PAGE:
It's important to diversify your income outside of your business. A huge risk would be reinvesting every single dollar of profit you make right back into your business. Once your company has a firm foothold, you should start looking other areas you can invest.

If the business fails, so does your income. You can prevent this by using a small percentage of your income to invest in other areas of interest as it can help with your tax bill and enhance your tax-deferred until you’re ready to retire.

Have an exit strategy

It might seem strange creating an exit strategy but it should be one of the first considerations when planning for retirement. Your small business that took a lifetime to build could be your main asset if you’re considering options to fund your retirement. You could liquidate assets or sell to the competition for a good price if your business has value.

Your business must function in a way that it runs smoothly if you’re away, so think of the best person or group who could continue your legacy where you’ve left off.

As you prepare your exit strategy here are a few question you should think about

-          Can your business run without you?

-          Who else is interested in buying, a business partner maybe?

-          How can you add value to the business?

-          Should you retain partial stake or sell completely?

Consider your employees

While businesses are not required to provide pension for their employees, your employees will provide more value knowing their future is secured. Some of the best staff won’t consider joining your firm if you don’t offer a retirement plan; so you can encourage them to set up an IRA or 401(k) and match what they contribute with at least 50 cents on the dollar.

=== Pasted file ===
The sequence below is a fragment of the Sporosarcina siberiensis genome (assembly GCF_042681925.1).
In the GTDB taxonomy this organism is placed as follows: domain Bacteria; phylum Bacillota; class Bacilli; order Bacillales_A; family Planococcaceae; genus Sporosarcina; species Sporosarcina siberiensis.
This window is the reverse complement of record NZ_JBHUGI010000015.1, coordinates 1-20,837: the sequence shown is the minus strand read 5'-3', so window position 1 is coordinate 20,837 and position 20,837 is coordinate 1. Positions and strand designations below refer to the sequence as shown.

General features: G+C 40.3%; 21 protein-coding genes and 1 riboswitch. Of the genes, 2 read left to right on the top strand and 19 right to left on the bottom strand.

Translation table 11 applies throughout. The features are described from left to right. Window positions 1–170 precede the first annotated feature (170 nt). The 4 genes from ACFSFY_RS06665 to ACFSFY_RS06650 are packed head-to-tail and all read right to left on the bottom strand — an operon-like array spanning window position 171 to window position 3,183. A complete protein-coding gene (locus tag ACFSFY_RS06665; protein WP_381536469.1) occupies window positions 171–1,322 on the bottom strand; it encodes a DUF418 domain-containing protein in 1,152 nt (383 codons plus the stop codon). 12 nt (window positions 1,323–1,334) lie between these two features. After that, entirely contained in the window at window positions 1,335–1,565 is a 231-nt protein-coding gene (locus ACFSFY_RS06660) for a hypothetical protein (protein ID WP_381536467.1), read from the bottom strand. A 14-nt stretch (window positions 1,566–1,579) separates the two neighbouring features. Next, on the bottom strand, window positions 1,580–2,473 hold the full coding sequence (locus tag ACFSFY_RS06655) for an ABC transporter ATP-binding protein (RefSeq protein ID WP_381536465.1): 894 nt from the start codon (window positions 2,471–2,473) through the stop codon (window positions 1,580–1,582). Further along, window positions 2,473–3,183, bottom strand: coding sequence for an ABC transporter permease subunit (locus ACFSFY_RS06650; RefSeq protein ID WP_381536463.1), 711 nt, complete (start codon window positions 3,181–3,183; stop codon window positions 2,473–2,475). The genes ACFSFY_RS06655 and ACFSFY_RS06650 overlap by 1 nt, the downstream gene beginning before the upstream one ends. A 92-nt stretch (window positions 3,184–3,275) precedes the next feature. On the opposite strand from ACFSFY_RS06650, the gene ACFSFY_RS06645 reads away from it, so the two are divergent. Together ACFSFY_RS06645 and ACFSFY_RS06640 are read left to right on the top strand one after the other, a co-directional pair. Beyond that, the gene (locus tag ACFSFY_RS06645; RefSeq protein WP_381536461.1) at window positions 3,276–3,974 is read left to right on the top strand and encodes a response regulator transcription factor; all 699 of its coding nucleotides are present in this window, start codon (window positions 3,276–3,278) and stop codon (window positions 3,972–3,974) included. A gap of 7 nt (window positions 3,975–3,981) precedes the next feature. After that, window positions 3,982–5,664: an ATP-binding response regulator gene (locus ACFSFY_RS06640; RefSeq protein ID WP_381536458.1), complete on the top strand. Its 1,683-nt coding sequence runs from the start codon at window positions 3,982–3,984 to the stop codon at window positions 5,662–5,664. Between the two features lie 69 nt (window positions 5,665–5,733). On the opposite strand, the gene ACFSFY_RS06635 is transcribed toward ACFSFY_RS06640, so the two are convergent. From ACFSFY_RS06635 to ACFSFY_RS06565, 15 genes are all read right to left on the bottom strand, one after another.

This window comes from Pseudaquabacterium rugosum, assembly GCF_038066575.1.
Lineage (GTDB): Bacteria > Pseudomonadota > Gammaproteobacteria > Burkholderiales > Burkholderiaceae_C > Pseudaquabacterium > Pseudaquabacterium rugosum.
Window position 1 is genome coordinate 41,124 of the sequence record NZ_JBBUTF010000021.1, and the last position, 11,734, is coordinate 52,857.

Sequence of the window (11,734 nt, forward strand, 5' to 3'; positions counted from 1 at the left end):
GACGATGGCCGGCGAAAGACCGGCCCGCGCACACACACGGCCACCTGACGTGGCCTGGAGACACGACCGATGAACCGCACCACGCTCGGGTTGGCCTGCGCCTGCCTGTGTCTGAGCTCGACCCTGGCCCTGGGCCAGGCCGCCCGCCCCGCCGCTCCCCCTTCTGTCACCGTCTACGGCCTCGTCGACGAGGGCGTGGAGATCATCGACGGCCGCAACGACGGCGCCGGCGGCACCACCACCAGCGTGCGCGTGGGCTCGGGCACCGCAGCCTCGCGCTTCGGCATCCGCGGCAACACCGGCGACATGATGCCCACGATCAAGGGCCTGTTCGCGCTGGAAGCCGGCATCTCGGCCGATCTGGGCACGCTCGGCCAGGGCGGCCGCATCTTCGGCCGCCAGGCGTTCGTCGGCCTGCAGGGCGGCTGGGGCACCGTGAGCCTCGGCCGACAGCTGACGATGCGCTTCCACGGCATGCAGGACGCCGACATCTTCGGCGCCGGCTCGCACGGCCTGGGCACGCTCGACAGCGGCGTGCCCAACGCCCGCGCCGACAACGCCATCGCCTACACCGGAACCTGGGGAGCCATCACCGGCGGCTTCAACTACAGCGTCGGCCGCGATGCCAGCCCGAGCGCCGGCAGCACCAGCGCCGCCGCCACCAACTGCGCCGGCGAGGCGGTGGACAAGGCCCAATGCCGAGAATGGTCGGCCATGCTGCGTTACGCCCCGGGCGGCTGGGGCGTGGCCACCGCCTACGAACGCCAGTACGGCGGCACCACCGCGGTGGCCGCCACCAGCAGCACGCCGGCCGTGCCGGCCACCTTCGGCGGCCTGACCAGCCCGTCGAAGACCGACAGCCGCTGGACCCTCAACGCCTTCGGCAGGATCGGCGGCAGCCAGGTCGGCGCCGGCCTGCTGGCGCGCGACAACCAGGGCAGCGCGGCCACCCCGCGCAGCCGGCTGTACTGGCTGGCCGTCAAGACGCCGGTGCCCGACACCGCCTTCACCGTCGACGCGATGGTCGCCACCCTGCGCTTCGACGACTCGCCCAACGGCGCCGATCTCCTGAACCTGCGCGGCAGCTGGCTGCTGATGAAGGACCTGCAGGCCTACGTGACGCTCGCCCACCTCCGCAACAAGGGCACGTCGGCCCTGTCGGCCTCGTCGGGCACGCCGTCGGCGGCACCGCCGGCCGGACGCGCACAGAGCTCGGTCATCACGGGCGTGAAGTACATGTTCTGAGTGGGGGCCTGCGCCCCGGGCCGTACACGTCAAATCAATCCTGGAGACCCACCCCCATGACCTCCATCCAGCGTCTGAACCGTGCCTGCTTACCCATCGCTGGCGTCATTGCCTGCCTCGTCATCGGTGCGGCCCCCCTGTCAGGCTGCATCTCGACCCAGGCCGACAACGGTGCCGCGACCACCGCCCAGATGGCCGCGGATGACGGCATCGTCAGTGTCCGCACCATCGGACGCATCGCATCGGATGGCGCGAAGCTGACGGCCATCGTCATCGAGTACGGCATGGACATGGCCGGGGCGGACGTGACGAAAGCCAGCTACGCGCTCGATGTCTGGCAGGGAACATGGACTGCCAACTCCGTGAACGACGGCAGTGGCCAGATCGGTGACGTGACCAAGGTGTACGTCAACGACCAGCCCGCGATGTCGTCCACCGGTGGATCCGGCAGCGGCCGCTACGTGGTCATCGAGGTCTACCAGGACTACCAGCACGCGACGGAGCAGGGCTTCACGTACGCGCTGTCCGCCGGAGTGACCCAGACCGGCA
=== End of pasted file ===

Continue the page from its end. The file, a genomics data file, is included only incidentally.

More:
Be smart with money

Hundreds of resources online can help small business owners learn the best methods to handle business finances. Some of these include webinars, bank seminars and retirement blogs such as retirementincome.net.

These resources will help you plan, seek credit, learn how to manage money better and chose a retirement plan that works best for you. Always keep your retirement goal at the forefront when taking a business loan that might affect revenue.

Choose a retirement strategy

Setup a simple IRA – a company with less than 100 employees can use a simple IRA (Individual Retirement Account) plan. The contributions are deducted from all employees payroll before tax. Employers can either match what employees are willing to contribute or pay a fixed contribution.

Solo 401 (k) – this plan is ideal for self-employed business owners or freelancers. The main benefits include

-          Contributing on both the employer and employee side.

-          Setting up a solo 401 (k) plan for your spouse that works as an employee.

-          Contributions from the employer side are deducted as business expense.

-          Flexible contributions based on what you earn.

Developing a retirement plan for a small business takes hard work, discipline and commitment. Set a goal, diversify your income, choose a strategy and follow through on your plans. This will ensure you live a post-business executive lifestyle of luxury you’re getting used to today.